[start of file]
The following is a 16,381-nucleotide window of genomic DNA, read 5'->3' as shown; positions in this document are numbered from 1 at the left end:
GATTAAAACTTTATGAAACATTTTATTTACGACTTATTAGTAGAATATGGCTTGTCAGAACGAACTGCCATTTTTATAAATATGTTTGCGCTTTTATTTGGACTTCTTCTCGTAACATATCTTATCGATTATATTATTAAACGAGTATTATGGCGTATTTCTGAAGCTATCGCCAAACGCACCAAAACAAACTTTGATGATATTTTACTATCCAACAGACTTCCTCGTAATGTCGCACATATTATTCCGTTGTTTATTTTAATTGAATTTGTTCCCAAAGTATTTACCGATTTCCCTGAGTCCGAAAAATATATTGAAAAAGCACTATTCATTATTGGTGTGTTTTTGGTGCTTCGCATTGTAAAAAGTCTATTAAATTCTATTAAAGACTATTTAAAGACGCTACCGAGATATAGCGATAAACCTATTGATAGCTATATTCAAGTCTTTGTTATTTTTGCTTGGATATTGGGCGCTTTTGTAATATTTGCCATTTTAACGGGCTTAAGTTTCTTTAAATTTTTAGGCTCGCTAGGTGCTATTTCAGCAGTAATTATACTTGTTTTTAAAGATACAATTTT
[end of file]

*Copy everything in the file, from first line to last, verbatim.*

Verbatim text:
The following is a 16,381-nucleotide window of genomic DNA, read 5'->3' as shown; positions in this document are numbered from 1 at the left end:
GATTAAAACTTTATGAAACATTTTATTTACGACTTATTAGTAGAATATGGCTTGTCAGAACGAACTGCCATTTTTATAAATATGTTTGCGCTTTTATTTGGACTTCTTCTCGTAACATATCTTATCGATTATATTATTAAACGAGTATTATGGCGTATTTCTGAAGCTATCGCCAAACGCACCAAAACAAACTTTGATGATATTTTACTATCCAACAGACTTCCTCGTAATGTCGCACATATTATTCCGTTGTTTATTTTAATTGAATTTGTTCCCAAAGTATTTACCGATTTCCCTGAGTCCGAAAAATATATTGAAAAAGCACTATTCATTATTGGTGTGTTTTTGGTGCTTCGCATTGTAAAAAGTCTATTAAATTCTATTAAAGACTATTTAAAGACGCTACCGAGATATAGCGATAAACCTATTGATAGCTATATTCAAGTCTTTGTTATTTTTGCTTGGATATTGGGCGCTTTTGTAATATTTGCCATTTTAACGGGCTTAAGTTTCTTTAAATTTTTAGGCTCGCTAGGTGCTATTTCAGCAGTAATTATACTTGTTTTTAAAGATACAATTTT